Sheet metal joints are found in every sheet metal assembly. From ducts to frames to skins, these sheet metal joints are extremely common but generally unknown to the common viewer. Sheet metal fabrication techniques create these special joints to enable the proper function of the higher-level assemblies in which they reside.

From the outside, you may only see a seam, bump, or nothing at all. Some common design choices for sheet metal joints are based on usage and seam characteristics. Things like material, pressure, thickness, and application come into the design consideration.

Today we will look at 5 common types of fabricated sheet metal joints that are extremely common across the industry.

Lap Joints (Plain and Flush)

As the name suggests, lap joints are two edges that are overlapped in a specific manner.

Plain lap sheet metal joint

Plain lap joint

A plain lap joint requires no fabrication and can be as simple as two edges offset simply by their thickness and some length along the edge.

Flush Lap Sheet Metal Joint

Flush lap joint

A flush lap joint creates a seam with one edge being offset to slide under the other piece of material, with the face of each piece being on the same plane.

They can be joined in a wide range of methods like spot welding, solid welding, rivets, and soldering.

Standing Seam Joint

Another common type of sheet metal joint is the standing seam.

Standing Seam Sheet Metal Joint

Standing seam joint

The standing seam requires both edges to be formed. The first form is a flange bent at a 90-degree angle.

The second edge is a 90-degree bend with a hem formed over. The hem fits over the flange and can be joined with rivets or welds.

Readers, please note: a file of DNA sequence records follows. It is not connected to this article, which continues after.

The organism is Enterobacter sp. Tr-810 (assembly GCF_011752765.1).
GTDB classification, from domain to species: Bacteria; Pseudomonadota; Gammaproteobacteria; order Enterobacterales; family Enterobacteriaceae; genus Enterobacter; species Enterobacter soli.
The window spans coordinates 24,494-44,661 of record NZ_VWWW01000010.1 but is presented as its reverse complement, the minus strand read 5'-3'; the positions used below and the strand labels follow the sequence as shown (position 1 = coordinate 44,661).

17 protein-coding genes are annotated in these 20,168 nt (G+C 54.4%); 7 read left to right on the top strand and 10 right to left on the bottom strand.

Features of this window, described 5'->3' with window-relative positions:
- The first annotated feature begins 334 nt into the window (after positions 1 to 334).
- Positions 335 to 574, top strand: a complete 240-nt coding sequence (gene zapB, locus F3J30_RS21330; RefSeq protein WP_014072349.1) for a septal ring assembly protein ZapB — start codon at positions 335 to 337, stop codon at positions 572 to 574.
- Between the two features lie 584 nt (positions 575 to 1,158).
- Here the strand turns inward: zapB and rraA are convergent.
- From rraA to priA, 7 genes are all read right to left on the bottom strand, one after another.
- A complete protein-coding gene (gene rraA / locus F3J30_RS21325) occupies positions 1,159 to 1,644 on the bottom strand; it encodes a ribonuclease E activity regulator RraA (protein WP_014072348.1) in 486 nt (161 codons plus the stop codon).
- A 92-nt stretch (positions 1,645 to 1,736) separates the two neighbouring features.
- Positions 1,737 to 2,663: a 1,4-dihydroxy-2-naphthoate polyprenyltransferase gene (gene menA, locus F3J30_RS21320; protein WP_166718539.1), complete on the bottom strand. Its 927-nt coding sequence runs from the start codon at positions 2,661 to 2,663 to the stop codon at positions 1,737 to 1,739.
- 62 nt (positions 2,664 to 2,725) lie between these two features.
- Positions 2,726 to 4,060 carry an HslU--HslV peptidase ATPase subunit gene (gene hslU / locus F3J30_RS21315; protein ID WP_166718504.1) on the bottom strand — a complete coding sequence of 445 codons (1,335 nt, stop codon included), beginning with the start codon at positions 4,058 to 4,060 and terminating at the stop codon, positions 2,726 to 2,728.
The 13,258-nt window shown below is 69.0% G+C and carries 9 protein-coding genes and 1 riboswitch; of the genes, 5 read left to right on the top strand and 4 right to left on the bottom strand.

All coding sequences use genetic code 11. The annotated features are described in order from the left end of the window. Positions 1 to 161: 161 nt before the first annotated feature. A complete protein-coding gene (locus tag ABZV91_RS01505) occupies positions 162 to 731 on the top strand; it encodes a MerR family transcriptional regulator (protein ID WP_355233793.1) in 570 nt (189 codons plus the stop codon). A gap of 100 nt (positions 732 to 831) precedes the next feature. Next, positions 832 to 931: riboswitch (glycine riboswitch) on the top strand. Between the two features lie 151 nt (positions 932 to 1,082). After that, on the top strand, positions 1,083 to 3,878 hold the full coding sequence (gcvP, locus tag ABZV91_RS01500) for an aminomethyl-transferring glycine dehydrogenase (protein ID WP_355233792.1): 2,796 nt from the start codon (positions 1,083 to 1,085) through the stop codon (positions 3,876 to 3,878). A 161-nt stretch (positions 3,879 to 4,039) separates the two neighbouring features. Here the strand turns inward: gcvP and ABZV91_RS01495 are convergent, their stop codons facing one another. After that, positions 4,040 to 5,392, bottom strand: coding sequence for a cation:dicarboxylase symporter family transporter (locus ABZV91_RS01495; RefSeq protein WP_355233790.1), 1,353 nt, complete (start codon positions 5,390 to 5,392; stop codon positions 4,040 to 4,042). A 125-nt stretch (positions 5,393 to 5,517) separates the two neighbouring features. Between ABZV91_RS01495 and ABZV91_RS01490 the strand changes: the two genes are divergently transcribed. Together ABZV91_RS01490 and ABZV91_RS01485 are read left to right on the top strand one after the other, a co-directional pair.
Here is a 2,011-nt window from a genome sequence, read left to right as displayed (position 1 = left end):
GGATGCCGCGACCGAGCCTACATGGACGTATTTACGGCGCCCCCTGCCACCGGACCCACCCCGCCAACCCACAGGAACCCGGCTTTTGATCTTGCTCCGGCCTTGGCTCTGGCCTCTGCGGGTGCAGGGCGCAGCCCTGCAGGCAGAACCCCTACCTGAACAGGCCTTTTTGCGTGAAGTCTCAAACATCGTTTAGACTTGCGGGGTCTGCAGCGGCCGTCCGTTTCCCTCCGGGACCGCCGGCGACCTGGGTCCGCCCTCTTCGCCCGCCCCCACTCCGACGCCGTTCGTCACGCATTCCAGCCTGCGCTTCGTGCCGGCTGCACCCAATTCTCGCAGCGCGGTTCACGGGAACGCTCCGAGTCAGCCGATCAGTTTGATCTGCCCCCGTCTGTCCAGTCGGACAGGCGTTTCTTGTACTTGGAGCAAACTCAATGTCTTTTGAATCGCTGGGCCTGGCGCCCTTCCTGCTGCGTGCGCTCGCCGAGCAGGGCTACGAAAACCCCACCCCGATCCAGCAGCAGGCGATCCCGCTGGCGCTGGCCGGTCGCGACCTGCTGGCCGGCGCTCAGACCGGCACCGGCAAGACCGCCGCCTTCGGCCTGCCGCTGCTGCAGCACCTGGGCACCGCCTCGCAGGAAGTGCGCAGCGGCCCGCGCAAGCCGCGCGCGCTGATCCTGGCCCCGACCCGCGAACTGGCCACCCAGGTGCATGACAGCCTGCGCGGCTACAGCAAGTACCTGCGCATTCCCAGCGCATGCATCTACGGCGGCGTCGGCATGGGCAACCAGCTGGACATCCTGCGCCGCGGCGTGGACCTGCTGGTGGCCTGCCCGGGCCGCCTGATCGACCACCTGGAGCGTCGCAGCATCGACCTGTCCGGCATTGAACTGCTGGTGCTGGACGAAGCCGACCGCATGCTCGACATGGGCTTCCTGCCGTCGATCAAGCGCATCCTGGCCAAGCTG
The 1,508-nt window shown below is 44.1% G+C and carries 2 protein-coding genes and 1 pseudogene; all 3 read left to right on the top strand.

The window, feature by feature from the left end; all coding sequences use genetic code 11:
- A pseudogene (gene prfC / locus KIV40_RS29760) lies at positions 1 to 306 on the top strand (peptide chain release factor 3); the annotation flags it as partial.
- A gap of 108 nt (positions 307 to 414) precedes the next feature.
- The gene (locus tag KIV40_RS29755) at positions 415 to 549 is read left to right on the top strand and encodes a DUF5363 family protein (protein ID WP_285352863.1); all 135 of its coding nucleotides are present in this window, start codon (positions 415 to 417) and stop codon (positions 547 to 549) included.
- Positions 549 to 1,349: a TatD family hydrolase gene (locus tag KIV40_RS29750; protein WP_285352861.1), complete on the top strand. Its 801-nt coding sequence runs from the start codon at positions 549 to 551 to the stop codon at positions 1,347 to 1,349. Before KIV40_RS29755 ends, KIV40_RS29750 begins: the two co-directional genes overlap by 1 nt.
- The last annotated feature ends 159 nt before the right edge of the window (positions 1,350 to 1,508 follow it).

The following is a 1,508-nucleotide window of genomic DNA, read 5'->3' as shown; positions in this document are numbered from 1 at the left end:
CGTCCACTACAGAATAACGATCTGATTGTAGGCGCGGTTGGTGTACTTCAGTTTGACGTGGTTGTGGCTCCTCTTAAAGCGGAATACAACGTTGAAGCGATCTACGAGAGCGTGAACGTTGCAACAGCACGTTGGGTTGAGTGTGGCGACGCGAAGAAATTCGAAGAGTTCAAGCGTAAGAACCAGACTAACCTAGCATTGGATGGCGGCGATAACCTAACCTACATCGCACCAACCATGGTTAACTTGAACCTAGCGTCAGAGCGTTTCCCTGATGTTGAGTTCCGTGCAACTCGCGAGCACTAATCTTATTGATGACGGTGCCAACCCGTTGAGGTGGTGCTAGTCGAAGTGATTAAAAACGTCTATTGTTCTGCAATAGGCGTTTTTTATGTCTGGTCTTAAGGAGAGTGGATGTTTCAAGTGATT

It is important to note that the standing seam protrusion must face the inside of the sheet metal fabrication that is being assembled.

Standing seams can be used in larger applications like plenums and skins.

Grooved Seam Joint

The grooved seam sheet metal joint is a curious combination of a flush lap and open hems.

Groove Seam Joint

Groove seam joint

In a grooved seam, the edges of both pieces are formed into an open hem. It is reminiscent of two hands locking fingers together.

Sometimes known as lock seams, they can speed up the assembly process by positioning themselves easily on one axis. Assemblers can quickly join the seams and a welder can clamp and weld into position with ease.

Corner Joints (Raw and Flange)

Raw and Flange Corner Sheet Metal Joint

Raw and flange corner joint

The raw and flange corner joint is a type of sheet metal joint that is very similar to a plain lap.

It is used at corners and consists of a flat piece of stock joined to a 90-degree bend that creates the corner form.

The flat piece (raw) is overlapped across the corner bend (flange) and then joined by spot weld, rivet, or solder. Tack or solid welding is suggested for heavy gauge materials.

Flange and Flange Corner Sheet Metal Joint

Flange and flange corner joint

The flange and flange corner joint, however, is created in the same manner, but both pieces are formed to flange and overlaid.

This sheet metal joint is good for flush outside corners and heavier gages.

Double Corner Seam Joint

Double Corner Seam Joint

Double corner seam

The double corner seam is some kind of mix between a corner seam and a grooved seam.

Constructed with two open seams like a grooved seam, the double seam has a 90-degree angle to form a corner.

It can be used for compound curves and sometimes requires special tooling to clasp it tightly.

Insight Guide 3 - Selecting a Sheet Metal and Welding FabricatorThese 5 sheet metal joints are just a taste of the many dozens of joints that are available in sheet metal fabrication.

Keep in mind, to create full sheet metal fabrications and assemblies, you’ll need welding, joining, bending, and forming operations.

For more information about sheet metal assemblies, download our 8-question checklist to ask yourself before selecting a sheet metal and welding fabricator for your project.

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